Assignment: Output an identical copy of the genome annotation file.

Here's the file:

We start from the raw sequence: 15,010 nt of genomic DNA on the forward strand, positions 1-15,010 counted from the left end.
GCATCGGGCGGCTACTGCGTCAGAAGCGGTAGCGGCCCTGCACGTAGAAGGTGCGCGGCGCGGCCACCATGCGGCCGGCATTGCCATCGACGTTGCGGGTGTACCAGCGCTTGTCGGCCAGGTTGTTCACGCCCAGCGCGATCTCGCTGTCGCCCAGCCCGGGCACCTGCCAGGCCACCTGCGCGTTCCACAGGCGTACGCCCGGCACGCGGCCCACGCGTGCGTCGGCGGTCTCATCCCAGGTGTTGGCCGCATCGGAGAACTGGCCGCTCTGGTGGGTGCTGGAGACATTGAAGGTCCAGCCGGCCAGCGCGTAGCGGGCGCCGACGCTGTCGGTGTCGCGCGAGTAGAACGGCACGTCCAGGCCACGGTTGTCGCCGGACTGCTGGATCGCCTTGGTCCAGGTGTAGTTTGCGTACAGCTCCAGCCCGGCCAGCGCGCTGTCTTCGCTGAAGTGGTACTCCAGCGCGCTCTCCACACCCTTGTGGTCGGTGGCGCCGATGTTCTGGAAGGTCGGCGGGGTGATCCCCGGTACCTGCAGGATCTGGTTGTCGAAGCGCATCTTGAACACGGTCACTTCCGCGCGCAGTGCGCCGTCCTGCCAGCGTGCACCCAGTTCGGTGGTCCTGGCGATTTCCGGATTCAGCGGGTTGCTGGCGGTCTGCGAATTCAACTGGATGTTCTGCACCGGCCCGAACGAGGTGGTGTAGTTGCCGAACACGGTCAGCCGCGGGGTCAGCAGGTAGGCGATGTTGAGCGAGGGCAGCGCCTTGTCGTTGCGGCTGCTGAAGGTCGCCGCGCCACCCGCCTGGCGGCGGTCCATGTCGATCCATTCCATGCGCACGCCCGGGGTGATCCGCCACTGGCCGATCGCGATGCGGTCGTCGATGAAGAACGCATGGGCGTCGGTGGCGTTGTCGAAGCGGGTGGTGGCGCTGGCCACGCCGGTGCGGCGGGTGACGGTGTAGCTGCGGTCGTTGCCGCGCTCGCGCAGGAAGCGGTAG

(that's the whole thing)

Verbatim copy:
We start from the raw sequence: 15,010 nt of genomic DNA on the forward strand, positions 1-15,010 counted from the left end.
GCATCGGGCGGCTACTGCGTCAGAAGCGGTAGCGGCCCTGCACGTAGAAGGTGCGCGGCGCGGCCACCATGCGGCCGGCATTGCCATCGACGTTGCGGGTGTACCAGCGCTTGTCGGCCAGGTTGTTCACGCCCAGCGCGATCTCGCTGTCGCCCAGCCCGGGCACCTGCCAGGCCACCTGCGCGTTCCACAGGCGTACGCCCGGCACGCGGCCCACGCGTGCGTCGGCGGTCTCATCCCAGGTGTTGGCCGCATCGGAGAACTGGCCGCTCTGGTGGGTGCTGGAGACATTGAAGGTCCAGCCGGCCAGCGCGTAGCGGGCGCCGACGCTGTCGGTGTCGCGCGAGTAGAACGGCACGTCCAGGCCACGGTTGTCGCCGGACTGCTGGATCGCCTTGGTCCAGGTGTAGTTTGCGTACAGCTCCAGCCCGGCCAGCGCGCTGTCTTCGCTGAAGTGGTACTCCAGCGCGCTCTCCACACCCTTGTGGTCGGTGGCGCCGATGTTCTGGAAGGTCGGCGGGGTGATCCCCGGTACCTGCAGGATCTGGTTGTCGAAGCGCATCTTGAACACGGTCACTTCCGCGCGCAGTGCGCCGTCCTGCCAGCGTGCACCCAGTTCGGTGGTCCTGGCGATTTCCGGATTCAGCGGGTTGCTGGCGGTCTGCGAATTCAACTGGATGTTCTGCACCGGCCCGAACGAGGTGGTGTAGTTGCCGAACACGGTCAGCCGCGGGGTCAGCAGGTAGGCGATGTTGAGCGAGGGCAGCGCCTTGTCGTTGCGGCTGCTGAAGGTCGCCGCGCCACCCGCCTGGCGGCGGTCCATGTCGATCCATTCCATGCGCACGCCCGGGGTGATCCGCCACTGGCCGATCGCGATGCGGTCGTCGATGAAGAACGCATGGGCGTCGGTGGCGTTGTCGAAGCGGGTGGTGGCGCTGGCCACGCCGGTGCGGCGGGTGACGGTGTAGCTGCGGTCGTTGCCGCGCTCGCGCAGGAAGCGGTAG